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PRES0023 Academic Reading (Pre-sessional LTTC Taiwan-Southampton)

Module Overview

This module is non-credit bearing and forms part of the LTTC Taiwan-Southampton Pre-sessional Pathway. Part 1 is based at the Language Training and Testing Center (LTTC) at National Taiwan University and Part 2 is based at the University of Southampton. On this pathway, you study academic speaking, listening, reading and writing, and also attend independent learning workshops to further develop critical thinking and study skills necessary to succeed at the University. The academic reading module is taught in conjunction with the academic writing module, as these skills often overlap; for example, the ability to read critically is also an important skill for effective academic writing. As a result, you will be expected to practise a range of skills in the same class. You will follow the LTTC Reading and Writing syllabus for your studies in Taiwan (part 1) and the University of Southampton Pre-sessional Course B Reading and Writing syllabus for your time at the University of Southampton (part 2).

Aims and Objectives

Learning Outcomes

Learning Outcomes

Having successfully completed this module you will be able to:

  • Use appropriate reading strategies for your purposes
  • Efficiently identify reliable sources appropriate for your discipline
  • Employ critical reading skills
  • Understand the structure of academic texts at whole text and paragraph level
  • Understand academic English writing structures and vocabulary at sentence and paragraph level

Syllabus

PART 1: LTTC TAIWAN READING SYLLABUS On part one of the Pre-sessional Taiwan-Southampton Pathway (at the LTTC), the reading syllabus primarily focuses on strategies of expeditious reading, which involve skimming and searching for relevant information, which is followed by a focus on careful reading to extract detailed information as required. You should develop your ability to obtain relevant information from texts and demonstrate comprehension of extracted information which can then be applied to your wider studies (e.g. presentations and assignments). Areas that you will cover include: • Introduction to expeditious reading and searching • Incorporation of reading into topic exploration, idea mapping and summarising • Recognising and using textual features and structures to aid comprehension and effectiveness of reading • Developing and practising synthesising skills • Focusing on the purposes of reading and applying appropriate strategies accordingly PART 2: UNIVERSITY OF SOUTHAMPTON READING SYLLABUS (PRE-SESSIONAL COURSE B) A. FINDING INFORMATION IN A TEXT 1. Reading for gist; identifying general information in a text – skimming techniques. 2. Locating specific information –scanning techniques. 3. Distinguishing between main ideas, subsidiary ideas and supporting information/examples. 4. Reading intensively for detailed understanding and implied information. 5. Understanding the structure of academic texts at whole text and paragraph level. B. CRITICAL READING 1. Identifying reliable/unreliable sources. 2. Identifying writer, intended audience and purpose. 3. Recognising bias and vested interest. 4. Making judgements about central claims of text and context for text. 5. Evaluating argument presented (reasoning, evidence and conclusions). C. UNDERSTANDING OF ACADEMIC ENGLISH WRITING STRUCTURES AND VOCABULARY AT SENTENCE AND PARAGRAPH LEVEL 1. Processing sentences with complex noun phrases, clauses and clause markers. 2. Understanding of discourse markers at paragraph and text level. 3. Developing knowledge of academic word list and verbs of reference. 4. Enhancing your ability to work out the meaning of unknown vocabulary. 5. Recognising synonyms used in a text. 6. Distinguishing between nuances of meaning (ie precise understanding). 7. Understanding meaning referred to by pronouns and other reference phrases in specific contexts. D. USING ACADEMIC READING TEXTS FOR ASSIGNMENTS 1. Recognising and recording source details. 2. Using notes to record information from texts, including quotations. 3. Completing summaries based on notes and text information. 4. Recognising acceptable/ non-acceptable paraphrase from a text.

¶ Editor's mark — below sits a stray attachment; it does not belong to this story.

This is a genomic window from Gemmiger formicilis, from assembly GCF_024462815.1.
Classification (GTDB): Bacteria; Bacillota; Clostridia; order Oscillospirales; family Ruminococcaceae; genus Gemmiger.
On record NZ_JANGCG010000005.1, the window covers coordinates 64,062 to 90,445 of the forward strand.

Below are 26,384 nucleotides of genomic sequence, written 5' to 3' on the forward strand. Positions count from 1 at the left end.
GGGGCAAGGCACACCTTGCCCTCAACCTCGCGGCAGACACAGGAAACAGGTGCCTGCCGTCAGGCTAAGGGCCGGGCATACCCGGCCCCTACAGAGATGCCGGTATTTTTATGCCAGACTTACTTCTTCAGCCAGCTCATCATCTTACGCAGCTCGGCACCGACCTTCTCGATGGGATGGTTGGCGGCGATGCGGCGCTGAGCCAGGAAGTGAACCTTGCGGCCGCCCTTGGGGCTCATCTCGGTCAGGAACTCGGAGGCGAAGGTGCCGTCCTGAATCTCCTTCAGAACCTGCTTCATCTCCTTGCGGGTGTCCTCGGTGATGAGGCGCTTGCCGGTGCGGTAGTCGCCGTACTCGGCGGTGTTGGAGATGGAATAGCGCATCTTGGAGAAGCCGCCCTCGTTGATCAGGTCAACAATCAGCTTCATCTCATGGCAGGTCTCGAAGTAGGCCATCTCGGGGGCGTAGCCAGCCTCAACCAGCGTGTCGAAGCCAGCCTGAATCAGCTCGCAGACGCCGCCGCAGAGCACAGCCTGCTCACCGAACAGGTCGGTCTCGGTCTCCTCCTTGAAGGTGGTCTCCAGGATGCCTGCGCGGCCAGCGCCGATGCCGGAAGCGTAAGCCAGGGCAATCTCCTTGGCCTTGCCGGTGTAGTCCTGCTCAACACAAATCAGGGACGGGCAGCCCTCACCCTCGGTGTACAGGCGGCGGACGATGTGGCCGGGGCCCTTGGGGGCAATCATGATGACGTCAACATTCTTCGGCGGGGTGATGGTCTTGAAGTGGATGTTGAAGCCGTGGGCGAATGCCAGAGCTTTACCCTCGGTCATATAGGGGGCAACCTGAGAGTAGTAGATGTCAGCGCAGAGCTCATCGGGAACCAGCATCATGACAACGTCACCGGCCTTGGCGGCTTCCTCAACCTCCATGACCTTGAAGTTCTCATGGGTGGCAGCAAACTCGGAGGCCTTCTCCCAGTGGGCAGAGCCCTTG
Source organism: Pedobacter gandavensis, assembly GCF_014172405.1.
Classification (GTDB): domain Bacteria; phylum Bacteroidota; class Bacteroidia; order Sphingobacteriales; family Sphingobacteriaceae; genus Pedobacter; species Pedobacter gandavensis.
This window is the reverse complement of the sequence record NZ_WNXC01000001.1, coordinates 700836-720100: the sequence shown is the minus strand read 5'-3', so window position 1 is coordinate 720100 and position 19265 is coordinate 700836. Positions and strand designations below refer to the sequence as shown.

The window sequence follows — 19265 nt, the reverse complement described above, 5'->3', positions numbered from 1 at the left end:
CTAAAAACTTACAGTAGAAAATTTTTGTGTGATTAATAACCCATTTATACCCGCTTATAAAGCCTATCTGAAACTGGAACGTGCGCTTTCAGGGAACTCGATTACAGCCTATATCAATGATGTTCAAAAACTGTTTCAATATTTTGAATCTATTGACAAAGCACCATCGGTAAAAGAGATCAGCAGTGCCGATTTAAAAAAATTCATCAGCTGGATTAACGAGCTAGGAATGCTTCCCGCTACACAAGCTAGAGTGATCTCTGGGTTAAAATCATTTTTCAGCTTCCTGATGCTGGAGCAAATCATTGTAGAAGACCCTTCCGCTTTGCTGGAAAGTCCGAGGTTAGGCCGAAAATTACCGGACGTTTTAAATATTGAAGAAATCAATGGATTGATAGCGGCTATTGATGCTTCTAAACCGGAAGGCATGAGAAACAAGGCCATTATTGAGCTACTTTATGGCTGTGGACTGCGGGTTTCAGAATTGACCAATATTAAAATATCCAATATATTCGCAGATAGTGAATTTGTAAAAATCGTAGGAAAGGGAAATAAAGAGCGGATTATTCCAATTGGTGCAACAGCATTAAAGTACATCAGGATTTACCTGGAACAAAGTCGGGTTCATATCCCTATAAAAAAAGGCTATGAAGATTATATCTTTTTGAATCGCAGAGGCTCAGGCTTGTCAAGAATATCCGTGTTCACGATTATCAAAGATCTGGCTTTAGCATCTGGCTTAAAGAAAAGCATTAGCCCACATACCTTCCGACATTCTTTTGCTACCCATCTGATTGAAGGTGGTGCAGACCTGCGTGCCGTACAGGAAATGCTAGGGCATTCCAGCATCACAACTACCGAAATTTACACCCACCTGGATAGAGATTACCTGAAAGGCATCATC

Learning and Teaching

Teaching and learning methods

You will experience a wide variety of teaching and learning methods including: full class teaching; individual, pair and group work in class; set tasks to be completed outside class; use of authentic reading texts for exploitation; Independent Learning workshops; and self-directed independent study and tutorials (normally in pairs with your tutor).

Resources & Reading list

Academic Writing in English (AWE) Finnish Virtual Language Centre.

Bailey, S. (2011). Academic Writing for International Students of Business. 

Bailey,S. (2011). Academic Writing: A Handbook for International Students. 

Anglia Ruskin University.

Burnapp, D. (2009). Getting Ahead as an International Student.. 

Cottrell, S. (2011). Critical Thinking Skills: Developing Effective Analysis and Argument. 

General resource. Extra reading and writing resources can be found in the Language Resources Centre (LRC) and Avenue Library – both located at Avenue Campus – as well as at the RTC and Hartley libraries in Southampton.

Purdue University Online Writing Lab.

Caplan,N. (2012). Grammar Choices for Graduate and Professional Writers. 

Assessment

Assessment Strategy

Note that summative assessment tasks are conducted in Southampton on Pre-sessional Course B, as the LTTC 5-week Programme is preparatory only (i.e. not formally assessed).

Formative

Reading task

Summative

MethodPercentage contribution
Reading task  (1.5 hours) 50%
Reading task  (1.5 hours) 50%
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